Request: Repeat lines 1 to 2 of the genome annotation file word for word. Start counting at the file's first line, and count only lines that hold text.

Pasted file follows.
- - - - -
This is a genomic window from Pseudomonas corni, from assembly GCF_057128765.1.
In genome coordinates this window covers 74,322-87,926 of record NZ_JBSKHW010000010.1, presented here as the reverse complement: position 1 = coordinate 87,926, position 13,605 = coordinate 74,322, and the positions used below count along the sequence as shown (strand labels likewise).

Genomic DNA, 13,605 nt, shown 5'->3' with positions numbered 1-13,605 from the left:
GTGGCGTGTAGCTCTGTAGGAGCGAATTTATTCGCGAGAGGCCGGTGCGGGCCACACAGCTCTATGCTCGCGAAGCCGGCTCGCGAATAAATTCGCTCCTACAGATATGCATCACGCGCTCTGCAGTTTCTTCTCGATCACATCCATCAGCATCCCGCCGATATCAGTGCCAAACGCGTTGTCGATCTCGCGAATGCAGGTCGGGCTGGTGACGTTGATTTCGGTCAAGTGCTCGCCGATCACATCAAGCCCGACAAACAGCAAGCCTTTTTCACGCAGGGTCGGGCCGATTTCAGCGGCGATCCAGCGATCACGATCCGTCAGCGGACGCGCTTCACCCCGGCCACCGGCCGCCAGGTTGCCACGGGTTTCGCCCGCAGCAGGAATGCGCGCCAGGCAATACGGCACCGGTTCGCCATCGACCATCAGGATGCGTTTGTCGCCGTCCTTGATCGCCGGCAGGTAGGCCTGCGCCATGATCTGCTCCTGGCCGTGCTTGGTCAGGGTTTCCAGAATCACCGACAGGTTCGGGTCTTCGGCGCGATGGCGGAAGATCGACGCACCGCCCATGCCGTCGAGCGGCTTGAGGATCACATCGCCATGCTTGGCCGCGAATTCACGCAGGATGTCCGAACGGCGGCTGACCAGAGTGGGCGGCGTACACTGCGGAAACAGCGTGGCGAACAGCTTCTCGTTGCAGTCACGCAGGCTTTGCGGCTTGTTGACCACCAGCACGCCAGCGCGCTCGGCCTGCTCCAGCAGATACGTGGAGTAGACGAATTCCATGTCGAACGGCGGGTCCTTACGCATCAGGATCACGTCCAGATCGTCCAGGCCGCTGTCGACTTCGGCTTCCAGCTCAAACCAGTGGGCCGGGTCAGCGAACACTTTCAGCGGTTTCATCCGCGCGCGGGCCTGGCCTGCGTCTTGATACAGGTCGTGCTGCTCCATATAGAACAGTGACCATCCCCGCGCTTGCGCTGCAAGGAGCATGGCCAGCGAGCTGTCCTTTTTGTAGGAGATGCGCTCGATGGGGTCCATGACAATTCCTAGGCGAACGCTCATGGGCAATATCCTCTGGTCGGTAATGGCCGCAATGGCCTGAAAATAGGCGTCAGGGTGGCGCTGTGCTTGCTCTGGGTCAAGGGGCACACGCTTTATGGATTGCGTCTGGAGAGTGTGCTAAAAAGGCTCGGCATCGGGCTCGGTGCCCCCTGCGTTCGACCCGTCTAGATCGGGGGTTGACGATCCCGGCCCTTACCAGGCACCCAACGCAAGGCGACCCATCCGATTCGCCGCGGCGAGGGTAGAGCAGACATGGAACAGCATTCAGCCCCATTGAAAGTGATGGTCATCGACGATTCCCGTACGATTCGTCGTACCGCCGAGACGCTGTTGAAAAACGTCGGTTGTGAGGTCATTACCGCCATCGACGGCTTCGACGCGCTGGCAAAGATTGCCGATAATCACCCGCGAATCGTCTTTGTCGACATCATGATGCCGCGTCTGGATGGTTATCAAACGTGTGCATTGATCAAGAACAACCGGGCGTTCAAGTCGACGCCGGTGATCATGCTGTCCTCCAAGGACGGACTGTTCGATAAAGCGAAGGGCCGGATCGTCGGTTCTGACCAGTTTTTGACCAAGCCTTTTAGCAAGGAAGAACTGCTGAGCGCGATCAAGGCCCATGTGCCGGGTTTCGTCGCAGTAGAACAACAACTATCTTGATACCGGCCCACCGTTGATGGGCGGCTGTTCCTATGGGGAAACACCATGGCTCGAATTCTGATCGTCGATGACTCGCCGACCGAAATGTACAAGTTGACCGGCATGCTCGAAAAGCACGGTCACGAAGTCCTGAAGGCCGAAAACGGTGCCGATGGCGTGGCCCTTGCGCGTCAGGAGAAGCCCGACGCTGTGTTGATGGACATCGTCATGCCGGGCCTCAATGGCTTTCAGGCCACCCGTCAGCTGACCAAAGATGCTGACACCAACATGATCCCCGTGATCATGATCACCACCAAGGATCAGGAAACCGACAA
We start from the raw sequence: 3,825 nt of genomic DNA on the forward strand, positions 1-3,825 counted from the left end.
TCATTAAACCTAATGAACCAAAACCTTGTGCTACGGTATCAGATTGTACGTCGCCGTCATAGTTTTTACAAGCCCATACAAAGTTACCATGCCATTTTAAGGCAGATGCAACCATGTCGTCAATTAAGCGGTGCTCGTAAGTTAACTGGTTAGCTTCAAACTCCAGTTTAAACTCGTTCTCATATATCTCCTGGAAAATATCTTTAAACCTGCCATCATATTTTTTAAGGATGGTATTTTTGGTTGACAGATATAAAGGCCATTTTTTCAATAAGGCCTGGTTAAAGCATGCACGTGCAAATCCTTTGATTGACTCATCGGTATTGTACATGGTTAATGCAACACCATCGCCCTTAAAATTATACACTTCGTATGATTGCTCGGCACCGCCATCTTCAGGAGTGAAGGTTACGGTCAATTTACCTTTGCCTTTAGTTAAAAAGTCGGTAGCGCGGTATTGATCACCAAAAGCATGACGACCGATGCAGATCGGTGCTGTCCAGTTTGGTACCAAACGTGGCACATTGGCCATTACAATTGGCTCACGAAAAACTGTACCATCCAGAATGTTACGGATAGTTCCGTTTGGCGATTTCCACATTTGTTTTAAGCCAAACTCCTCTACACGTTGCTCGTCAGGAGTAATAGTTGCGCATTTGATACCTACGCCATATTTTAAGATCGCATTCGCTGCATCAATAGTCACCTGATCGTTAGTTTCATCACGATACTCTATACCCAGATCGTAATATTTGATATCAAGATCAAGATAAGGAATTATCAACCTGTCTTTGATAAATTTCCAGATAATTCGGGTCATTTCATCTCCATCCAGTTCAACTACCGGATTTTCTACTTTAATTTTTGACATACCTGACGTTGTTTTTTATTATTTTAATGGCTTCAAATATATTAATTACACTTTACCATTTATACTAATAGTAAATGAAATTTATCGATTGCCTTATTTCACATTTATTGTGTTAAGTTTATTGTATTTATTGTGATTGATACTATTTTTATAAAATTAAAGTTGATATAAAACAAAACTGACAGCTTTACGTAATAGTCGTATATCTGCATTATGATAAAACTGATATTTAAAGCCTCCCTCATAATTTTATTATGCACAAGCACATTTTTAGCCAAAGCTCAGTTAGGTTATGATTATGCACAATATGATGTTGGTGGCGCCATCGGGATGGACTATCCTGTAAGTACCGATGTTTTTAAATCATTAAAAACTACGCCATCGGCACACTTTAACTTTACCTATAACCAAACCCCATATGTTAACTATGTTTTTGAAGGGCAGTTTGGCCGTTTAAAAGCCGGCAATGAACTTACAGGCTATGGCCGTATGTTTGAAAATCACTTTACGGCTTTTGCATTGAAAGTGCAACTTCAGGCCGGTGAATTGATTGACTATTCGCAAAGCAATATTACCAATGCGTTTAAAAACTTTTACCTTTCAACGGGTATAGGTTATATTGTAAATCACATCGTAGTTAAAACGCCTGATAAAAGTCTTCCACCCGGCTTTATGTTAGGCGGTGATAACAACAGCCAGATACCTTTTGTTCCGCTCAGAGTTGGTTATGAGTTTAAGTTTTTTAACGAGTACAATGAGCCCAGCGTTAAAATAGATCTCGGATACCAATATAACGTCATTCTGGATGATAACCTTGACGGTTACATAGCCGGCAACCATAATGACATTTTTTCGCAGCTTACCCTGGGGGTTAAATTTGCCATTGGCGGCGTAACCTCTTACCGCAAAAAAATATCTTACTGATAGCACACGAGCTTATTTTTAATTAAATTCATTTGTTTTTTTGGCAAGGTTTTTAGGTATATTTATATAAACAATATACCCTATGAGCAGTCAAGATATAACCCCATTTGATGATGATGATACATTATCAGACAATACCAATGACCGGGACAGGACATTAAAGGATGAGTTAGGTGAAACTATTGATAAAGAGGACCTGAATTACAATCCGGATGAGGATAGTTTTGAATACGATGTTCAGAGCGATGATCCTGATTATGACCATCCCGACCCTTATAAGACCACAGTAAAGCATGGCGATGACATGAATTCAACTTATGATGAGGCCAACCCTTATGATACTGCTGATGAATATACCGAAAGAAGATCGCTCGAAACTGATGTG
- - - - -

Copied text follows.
This is a genomic window from Pseudomonas corni, from assembly GCF_057128765.1.
In genome coordinates this window covers 74,322-87,926 of record NZ_JBSKHW010000010.1, presented here as the reverse complement: position 1 = coordinate 87,926, position 13,605 = coordinate 74,322, and the positions used below count along the sequence as shown (strand labels likewise).